College Basketball Coaching Changes That Matter for the 2018-2019 Season
Sports bettors have long been fans of first-year head coaches because it provides the opportunity to capitalize on change. In the case of college basketball, there were a whopping 55 Division I head coaching changes this offseason — more than 20% of schools. Generally, head coaches don’t make radical year-to-year adjustments to their philosophies. I’ve seen head coaches move from school to school and yet stay fairly uniform in terms of tempo and offensive and defensive strategy. Many first-year head coaches, however, are tasked with rebuilding programs with less than optimal rosters. A head coach that thrived at a mid-major playing up-tempo may abandon that style his first year in a power conference in order to stay competitive. There are also examples of assistants becoming head coaches for the first time. Typically they’ll implement what they learned from their previous employer but some will attempt to form their own identity. Regardless of the different situations — and there are many — first-year head coaches can be a very profitable profile both betting on and against. Below we’ll dissect some of the more high-profile moves and what it means for bettors moving forward.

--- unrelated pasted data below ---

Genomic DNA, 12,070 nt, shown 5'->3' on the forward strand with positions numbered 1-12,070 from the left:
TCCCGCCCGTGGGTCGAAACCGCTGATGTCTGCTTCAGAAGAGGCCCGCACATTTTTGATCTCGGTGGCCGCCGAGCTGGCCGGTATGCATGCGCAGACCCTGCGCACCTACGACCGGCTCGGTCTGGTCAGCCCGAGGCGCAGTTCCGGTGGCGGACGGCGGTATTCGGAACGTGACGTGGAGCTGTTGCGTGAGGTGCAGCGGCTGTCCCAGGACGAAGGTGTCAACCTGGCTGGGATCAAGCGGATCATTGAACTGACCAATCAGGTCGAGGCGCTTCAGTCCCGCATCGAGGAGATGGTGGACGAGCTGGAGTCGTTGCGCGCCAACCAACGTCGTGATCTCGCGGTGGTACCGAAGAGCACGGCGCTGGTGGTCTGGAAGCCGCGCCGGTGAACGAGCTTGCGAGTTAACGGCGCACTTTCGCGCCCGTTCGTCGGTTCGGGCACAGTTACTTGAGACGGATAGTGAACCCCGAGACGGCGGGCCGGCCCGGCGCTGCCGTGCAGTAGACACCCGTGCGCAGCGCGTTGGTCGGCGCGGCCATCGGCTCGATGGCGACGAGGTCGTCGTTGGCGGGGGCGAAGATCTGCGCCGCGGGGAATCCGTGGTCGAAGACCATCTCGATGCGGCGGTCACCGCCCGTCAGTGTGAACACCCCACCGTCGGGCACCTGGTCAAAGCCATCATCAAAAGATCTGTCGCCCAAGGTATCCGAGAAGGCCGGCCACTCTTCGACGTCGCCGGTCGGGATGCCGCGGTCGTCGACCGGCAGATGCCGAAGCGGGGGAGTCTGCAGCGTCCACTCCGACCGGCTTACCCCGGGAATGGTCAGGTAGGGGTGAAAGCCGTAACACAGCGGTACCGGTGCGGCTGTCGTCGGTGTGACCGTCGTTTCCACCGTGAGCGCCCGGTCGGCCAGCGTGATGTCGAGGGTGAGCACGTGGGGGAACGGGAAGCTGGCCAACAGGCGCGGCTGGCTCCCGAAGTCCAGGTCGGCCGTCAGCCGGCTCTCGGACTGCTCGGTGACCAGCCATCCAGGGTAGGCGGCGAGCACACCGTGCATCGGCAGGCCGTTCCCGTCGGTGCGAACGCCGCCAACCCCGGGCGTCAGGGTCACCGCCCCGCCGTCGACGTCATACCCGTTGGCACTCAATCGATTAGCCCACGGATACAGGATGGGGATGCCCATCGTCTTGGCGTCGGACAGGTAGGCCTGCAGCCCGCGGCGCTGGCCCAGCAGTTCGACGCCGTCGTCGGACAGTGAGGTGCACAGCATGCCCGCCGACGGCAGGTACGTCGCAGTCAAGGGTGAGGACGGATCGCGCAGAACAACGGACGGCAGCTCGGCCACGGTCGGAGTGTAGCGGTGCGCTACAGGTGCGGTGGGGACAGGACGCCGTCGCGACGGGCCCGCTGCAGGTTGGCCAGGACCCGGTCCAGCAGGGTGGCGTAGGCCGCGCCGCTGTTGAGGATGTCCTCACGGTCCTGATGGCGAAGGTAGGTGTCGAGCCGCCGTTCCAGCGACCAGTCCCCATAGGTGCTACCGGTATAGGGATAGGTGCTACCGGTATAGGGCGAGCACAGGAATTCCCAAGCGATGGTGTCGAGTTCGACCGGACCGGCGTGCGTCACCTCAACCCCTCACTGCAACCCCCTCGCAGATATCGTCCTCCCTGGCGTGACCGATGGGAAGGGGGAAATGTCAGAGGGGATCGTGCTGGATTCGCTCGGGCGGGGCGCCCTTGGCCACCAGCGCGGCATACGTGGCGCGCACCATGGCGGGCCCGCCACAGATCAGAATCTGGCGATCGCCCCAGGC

Stationed in the heart of football country, Mark Fox was able to milk nine years of service out of Georgia. Fox’s teams were slow paced, offensively-inept, and defensive-minded. That’s the polar opposite of what bettors should expect from former Indiana head coach Tom Crean. Crean’s Indiana squads played fast, scored points, and rarely paid much attention to stopping the opposition. In a conference noted for hard-to-watch offenses — most notably Georgia — Crean offers the potential for a higher-scoring brand of basketball. He is expected to inherit close to 60 percent of last year’s scoring; the key loss being that of SEC Player of the Year Yante Maten who through no fault of his own bogged down the Bulldogs’ offense while providing above average rim protection.
Ole Miss Rebels